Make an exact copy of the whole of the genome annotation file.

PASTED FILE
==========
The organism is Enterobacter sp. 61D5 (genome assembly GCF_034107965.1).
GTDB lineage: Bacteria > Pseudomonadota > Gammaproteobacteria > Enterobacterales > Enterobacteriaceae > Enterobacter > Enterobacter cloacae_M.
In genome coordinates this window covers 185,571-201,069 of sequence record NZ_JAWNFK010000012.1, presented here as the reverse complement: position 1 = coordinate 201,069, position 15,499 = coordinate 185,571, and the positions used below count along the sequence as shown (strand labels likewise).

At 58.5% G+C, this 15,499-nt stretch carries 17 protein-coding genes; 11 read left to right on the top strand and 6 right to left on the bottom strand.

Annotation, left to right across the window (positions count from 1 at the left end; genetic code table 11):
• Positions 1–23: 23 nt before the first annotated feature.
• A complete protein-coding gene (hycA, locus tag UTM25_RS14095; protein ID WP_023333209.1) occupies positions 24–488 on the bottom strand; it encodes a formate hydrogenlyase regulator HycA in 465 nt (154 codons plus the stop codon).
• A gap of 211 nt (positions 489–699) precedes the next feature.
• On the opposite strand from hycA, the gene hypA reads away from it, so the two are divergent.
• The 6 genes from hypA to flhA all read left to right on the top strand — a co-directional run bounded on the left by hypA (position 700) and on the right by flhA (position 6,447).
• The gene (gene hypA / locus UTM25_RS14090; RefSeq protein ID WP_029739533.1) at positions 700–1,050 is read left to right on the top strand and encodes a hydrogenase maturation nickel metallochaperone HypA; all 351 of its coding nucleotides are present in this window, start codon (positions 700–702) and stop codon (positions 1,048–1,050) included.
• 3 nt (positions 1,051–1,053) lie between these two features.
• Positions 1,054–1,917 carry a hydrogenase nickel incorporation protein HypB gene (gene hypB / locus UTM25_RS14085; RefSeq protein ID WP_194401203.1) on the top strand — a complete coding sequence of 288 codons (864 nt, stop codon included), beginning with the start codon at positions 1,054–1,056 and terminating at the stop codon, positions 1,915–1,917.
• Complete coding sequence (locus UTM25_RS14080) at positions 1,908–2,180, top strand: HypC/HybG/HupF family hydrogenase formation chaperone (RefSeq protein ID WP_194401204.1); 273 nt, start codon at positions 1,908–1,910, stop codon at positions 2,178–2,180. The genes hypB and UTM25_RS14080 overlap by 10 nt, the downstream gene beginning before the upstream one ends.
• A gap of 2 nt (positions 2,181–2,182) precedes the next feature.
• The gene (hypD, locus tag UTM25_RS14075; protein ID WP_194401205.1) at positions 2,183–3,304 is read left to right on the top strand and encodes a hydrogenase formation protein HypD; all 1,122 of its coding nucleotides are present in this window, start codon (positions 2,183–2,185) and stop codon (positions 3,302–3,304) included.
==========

The organism is Enterobacter sp. 61D5 (genome assembly GCF_034107965.1).
GTDB lineage: Bacteria > Pseudomonadota > Gammaproteobacteria > Enterobacterales > Enterobacteriaceae > Enterobacter > Enterobacter cloacae_M.
In genome coordinates this window covers 185,571-201,069 of sequence record NZ_JAWNFK010000012.1, presented here as the reverse complement: position 1 = coordinate 201,069, position 15,499 = coordinate 185,571, and the positions used below count along the sequence as shown (strand labels likewise).

At 58.5% G+C, this 15,499-nt stretch carries 17 protein-coding genes; 11 read left to right on the top strand and 6 right to left on the bottom strand.

Annotation, left to right across the window (positions count from 1 at the left end; genetic code table 11):
• Positions 1–23: 23 nt before the first annotated feature.
• A complete protein-coding gene (hycA, locus tag UTM25_RS14095; protein ID WP_023333209.1) occupies positions 24–488 on the bottom strand; it encodes a formate hydrogenlyase regulator HycA in 465 nt (154 codons plus the stop codon).
• A gap of 211 nt (positions 489–699) precedes the next feature.
• On the opposite strand from hycA, the gene hypA reads away from it, so the two are divergent.
• The 6 genes from hypA to flhA all read left to right on the top strand — a co-directional run bounded on the left by hypA (position 700) and on the right by flhA (position 6,447).
• The gene (gene hypA / locus UTM25_RS14090; RefSeq protein ID WP_029739533.1) at positions 700–1,050 is read left to right on the top strand and encodes a hydrogenase maturation nickel metallochaperone HypA; all 351 of its coding nucleotides are present in this window, start codon (positions 700–702) and stop codon (positions 1,048–1,050) included.
• 3 nt (positions 1,051–1,053) lie between these two features.
• Positions 1,054–1,917 carry a hydrogenase nickel incorporation protein HypB gene (gene hypB / locus UTM25_RS14085; RefSeq protein ID WP_194401203.1) on the top strand — a complete coding sequence of 288 codons (864 nt, stop codon included), beginning with the start codon at positions 1,054–1,056 and terminating at the stop codon, positions 1,915–1,917.
• Complete coding sequence (locus UTM25_RS14080) at positions 1,908–2,180, top strand: HypC/HybG/HupF family hydrogenase formation chaperone (RefSeq protein ID WP_194401204.1); 273 nt, start codon at positions 1,908–1,910, stop codon at positions 2,178–2,180. The genes hypB and UTM25_RS14080 overlap by 10 nt, the downstream gene beginning before the upstream one ends.
• A gap of 2 nt (positions 2,181–2,182) precedes the next feature.
• The gene (hypD, locus tag UTM25_RS14075; protein ID WP_194401205.1) at positions 2,183–3,304 is read left to right on the top strand and encodes a hydrogenase formation protein HypD; all 1,122 of its coding nucleotides are present in this window, start codon (positions 2,183–2,185) and stop codon (positions 3,302–3,304) included.